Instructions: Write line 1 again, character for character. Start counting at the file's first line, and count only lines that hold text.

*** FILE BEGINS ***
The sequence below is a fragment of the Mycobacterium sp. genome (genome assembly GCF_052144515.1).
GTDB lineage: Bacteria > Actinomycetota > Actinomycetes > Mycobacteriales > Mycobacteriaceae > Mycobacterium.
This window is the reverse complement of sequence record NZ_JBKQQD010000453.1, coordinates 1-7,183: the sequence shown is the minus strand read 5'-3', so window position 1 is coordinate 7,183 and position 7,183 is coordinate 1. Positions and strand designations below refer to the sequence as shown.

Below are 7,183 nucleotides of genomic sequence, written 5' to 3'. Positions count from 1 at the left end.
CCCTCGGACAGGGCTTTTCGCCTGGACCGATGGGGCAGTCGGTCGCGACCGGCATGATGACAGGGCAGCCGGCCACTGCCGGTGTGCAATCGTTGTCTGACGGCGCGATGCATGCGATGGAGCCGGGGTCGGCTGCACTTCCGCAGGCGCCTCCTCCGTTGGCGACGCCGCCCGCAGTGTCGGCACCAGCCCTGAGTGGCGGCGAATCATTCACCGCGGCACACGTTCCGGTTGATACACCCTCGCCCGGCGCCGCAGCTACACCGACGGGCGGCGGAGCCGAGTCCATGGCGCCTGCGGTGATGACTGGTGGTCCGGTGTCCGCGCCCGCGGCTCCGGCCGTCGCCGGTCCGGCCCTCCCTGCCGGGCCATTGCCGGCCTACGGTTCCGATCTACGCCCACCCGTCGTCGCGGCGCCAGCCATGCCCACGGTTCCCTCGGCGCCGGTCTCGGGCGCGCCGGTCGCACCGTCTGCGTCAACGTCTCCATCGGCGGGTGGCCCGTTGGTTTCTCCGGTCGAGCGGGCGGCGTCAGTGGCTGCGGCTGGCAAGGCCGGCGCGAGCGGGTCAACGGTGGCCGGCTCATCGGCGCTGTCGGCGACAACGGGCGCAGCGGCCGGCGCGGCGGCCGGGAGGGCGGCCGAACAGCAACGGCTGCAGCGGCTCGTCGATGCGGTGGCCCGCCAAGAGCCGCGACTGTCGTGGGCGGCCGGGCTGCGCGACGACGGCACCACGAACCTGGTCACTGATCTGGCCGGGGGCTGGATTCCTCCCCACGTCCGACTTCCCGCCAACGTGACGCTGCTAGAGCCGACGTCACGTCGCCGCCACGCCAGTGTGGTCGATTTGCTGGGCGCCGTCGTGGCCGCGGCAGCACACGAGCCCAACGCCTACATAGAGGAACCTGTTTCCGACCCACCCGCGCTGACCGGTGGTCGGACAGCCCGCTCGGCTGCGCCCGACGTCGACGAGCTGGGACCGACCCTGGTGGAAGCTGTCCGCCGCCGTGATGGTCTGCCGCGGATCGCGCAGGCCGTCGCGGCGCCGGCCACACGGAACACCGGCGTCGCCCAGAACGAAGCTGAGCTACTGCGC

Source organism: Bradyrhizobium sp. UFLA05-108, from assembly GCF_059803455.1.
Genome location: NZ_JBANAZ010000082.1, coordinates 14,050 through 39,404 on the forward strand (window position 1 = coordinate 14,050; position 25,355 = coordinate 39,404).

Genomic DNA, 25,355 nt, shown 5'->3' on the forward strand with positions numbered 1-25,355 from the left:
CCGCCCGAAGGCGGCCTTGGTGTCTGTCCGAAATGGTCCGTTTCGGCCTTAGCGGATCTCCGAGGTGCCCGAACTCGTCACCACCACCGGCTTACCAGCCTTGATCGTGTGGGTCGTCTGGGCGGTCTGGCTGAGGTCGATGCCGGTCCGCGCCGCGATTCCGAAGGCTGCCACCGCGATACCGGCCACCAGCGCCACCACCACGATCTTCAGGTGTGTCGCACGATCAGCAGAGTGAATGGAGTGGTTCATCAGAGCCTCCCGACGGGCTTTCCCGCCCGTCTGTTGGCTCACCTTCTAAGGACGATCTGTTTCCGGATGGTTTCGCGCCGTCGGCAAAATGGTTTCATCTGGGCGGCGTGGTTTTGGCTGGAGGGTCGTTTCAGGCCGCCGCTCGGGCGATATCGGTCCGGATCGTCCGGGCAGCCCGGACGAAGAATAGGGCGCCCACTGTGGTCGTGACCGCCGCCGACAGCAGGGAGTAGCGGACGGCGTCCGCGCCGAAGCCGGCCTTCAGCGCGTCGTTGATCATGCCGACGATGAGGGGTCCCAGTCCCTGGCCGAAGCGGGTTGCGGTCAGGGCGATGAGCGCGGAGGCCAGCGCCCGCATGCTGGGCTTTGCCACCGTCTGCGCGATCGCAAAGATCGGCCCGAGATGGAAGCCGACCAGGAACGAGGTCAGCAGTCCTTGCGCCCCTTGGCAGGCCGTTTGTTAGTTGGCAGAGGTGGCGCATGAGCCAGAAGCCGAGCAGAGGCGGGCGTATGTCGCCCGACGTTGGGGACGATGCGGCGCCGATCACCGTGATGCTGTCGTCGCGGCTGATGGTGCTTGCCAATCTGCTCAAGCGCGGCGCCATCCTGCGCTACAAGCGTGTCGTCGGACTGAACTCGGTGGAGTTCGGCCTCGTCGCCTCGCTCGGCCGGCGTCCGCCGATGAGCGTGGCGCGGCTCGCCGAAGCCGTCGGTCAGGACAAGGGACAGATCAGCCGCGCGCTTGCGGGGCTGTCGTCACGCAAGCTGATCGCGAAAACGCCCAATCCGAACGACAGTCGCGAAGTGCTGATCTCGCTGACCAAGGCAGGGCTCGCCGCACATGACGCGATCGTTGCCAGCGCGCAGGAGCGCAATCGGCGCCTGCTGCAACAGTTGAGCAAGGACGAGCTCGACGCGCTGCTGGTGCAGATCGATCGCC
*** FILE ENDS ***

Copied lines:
The sequence below is a fragment of the Mycobacterium sp. genome (genome assembly GCF_052144515.1).